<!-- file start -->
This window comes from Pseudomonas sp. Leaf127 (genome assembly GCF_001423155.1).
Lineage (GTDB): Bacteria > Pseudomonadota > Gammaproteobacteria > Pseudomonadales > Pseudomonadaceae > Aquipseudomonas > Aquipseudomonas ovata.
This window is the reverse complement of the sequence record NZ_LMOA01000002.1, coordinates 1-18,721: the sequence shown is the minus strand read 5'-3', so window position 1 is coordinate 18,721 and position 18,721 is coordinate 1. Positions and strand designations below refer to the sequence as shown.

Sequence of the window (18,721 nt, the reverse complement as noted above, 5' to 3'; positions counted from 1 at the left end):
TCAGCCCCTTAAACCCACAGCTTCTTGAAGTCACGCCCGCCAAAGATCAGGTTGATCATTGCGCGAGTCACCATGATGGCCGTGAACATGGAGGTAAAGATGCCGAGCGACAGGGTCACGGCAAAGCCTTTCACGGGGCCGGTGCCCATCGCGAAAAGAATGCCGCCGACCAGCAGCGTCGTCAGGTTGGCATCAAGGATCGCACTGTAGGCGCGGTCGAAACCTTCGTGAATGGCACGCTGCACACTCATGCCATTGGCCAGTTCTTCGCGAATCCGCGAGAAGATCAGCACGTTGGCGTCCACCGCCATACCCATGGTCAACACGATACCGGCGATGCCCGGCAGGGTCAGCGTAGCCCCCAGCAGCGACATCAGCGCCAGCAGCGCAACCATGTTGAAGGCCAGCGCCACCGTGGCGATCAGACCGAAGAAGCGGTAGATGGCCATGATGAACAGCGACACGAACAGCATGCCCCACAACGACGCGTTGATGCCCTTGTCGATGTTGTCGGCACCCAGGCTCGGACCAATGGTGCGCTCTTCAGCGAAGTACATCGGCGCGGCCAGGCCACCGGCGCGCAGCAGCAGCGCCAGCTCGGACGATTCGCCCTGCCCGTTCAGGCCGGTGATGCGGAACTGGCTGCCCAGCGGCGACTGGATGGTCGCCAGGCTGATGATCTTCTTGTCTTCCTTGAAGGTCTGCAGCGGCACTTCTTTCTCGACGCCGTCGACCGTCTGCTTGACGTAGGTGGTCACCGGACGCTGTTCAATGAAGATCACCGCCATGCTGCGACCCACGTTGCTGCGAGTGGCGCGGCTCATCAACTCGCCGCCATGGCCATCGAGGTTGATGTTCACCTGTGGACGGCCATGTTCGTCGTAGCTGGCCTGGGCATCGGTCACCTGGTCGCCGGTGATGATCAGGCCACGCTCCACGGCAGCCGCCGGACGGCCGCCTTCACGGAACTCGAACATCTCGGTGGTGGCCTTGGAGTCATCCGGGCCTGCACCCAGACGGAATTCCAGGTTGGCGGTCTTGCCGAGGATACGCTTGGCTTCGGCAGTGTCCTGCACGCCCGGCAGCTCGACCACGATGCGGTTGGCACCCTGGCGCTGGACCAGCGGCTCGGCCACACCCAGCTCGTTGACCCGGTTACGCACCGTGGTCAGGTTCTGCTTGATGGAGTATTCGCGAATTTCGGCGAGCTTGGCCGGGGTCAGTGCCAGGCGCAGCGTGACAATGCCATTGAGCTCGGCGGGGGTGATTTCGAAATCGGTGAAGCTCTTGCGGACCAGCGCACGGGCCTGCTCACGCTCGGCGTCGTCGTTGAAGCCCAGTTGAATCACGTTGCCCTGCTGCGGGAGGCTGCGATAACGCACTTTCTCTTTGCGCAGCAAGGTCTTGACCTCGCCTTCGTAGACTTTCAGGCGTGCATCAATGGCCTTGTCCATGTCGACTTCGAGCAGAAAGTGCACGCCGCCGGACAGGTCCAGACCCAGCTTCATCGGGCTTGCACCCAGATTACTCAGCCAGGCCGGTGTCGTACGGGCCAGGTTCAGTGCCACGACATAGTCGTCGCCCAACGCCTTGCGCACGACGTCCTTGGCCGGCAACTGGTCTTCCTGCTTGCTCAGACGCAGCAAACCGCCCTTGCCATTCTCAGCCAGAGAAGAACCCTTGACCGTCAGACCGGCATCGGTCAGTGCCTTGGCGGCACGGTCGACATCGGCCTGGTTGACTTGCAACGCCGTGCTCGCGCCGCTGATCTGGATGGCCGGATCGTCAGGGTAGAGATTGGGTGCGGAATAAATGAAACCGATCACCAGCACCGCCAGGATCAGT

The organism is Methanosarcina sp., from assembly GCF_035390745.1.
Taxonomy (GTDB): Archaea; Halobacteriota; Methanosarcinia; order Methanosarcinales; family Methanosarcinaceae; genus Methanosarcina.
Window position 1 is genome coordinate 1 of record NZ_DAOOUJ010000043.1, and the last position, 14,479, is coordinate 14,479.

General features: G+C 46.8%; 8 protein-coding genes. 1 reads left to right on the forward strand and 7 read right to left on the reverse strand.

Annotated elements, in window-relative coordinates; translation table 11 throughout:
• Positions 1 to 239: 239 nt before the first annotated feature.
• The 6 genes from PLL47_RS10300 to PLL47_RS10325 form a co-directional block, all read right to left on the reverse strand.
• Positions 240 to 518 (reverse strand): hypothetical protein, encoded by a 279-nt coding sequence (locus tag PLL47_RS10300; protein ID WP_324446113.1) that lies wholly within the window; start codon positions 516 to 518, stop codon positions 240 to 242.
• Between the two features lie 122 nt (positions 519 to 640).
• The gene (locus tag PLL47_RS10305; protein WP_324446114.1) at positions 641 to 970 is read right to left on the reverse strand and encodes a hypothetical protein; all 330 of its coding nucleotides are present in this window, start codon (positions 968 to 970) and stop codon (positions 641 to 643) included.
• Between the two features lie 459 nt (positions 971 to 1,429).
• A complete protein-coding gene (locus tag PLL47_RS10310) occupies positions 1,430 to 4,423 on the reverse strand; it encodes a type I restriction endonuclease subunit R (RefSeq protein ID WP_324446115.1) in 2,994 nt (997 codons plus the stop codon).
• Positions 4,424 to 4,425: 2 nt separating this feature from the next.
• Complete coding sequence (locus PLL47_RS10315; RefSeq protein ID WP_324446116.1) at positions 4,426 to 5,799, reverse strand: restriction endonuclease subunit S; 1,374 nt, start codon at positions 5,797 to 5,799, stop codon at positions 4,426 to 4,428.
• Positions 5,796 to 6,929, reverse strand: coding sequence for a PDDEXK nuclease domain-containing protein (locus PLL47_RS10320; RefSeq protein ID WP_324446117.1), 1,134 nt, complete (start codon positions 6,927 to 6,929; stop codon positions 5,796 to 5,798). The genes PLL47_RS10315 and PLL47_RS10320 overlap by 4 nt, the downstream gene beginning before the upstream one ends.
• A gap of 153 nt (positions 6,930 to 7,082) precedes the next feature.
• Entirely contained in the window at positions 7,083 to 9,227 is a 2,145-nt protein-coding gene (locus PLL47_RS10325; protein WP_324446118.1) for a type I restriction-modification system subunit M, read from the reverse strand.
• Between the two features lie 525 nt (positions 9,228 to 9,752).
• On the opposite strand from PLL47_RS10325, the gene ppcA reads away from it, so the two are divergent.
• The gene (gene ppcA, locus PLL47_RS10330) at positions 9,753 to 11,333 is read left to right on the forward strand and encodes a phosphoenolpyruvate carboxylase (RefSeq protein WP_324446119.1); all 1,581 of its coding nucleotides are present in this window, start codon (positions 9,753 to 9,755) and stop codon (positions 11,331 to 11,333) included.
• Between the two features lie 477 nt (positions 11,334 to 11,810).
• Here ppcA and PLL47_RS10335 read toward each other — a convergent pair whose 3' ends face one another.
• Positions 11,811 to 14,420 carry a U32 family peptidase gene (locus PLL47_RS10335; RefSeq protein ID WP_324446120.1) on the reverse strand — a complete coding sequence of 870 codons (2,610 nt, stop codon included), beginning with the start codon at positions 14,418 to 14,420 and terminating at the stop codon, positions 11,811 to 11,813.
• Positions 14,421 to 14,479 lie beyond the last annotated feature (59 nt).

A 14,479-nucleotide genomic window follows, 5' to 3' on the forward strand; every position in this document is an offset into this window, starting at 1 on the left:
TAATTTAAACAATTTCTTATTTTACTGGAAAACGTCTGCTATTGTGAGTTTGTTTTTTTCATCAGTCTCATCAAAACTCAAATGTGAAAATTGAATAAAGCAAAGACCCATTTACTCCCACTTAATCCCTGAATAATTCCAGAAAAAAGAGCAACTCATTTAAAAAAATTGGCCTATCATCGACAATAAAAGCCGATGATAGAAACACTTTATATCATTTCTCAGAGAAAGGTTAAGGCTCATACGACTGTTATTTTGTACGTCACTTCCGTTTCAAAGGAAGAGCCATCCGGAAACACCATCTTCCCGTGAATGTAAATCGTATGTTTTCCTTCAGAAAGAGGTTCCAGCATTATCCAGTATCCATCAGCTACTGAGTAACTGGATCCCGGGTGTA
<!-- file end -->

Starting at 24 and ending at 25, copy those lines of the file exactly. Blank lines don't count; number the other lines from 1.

• On the opposite strand from PLL47_RS10325, the gene ppcA reads away from it, so the two are divergent.
• The gene (gene ppcA, locus PLL47_RS10330) at positions 9,753 to 11,333 is read left to right on the forward strand and encodes a phosphoenolpyruvate carboxylase (RefSeq protein WP_324446119.1); all 1,581 of its coding nucleotides are present in this window, start codon (positions 9,753 to 9,755) and stop codon (positions 11,331 to 11,333) included.